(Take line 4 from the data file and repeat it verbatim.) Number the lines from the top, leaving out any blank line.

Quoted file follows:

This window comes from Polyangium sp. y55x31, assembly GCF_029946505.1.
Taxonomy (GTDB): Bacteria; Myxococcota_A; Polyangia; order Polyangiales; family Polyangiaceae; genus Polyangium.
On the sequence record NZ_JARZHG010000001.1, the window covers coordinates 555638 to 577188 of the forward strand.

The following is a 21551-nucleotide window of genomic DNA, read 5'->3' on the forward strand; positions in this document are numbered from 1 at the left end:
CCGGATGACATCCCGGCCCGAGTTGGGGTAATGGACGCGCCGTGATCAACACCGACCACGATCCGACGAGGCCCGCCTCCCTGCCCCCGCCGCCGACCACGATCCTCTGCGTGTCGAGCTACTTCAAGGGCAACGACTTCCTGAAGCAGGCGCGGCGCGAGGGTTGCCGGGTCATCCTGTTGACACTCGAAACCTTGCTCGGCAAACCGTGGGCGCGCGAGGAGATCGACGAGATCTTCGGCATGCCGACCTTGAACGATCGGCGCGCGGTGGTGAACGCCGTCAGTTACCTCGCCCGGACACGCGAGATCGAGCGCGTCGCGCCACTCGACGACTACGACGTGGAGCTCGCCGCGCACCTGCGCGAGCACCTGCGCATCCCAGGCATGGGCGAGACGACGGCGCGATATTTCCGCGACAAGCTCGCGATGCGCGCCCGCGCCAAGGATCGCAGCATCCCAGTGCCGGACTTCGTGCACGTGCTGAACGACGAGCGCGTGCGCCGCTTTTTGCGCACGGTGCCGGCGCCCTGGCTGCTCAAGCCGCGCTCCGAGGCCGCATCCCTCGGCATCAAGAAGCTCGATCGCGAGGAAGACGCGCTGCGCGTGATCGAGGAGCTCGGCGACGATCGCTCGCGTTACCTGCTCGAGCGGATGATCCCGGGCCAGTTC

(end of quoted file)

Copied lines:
The following is a 21551-nucleotide window of genomic DNA, read 5'->3' on the forward strand; positions in this document are numbered from 1 at the left end: